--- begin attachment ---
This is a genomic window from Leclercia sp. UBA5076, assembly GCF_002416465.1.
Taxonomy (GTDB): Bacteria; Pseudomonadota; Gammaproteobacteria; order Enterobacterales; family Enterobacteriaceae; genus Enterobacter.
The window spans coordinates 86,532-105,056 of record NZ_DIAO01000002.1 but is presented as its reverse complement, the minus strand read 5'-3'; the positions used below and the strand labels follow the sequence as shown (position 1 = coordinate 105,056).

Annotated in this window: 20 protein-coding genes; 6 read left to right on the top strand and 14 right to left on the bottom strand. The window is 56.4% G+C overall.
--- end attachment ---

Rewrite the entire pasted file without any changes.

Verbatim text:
This is a genomic window from Leclercia sp. UBA5076, assembly GCF_002416465.1.
Taxonomy (GTDB): Bacteria; Pseudomonadota; Gammaproteobacteria; order Enterobacterales; family Enterobacteriaceae; genus Enterobacter.
The window spans coordinates 86,532-105,056 of record NZ_DIAO01000002.1 but is presented as its reverse complement, the minus strand read 5'-3'; the positions used below and the strand labels follow the sequence as shown (position 1 = coordinate 105,056).

Annotated in this window: 20 protein-coding genes; 6 read left to right on the top strand and 14 right to left on the bottom strand. The window is 56.4% G+C overall.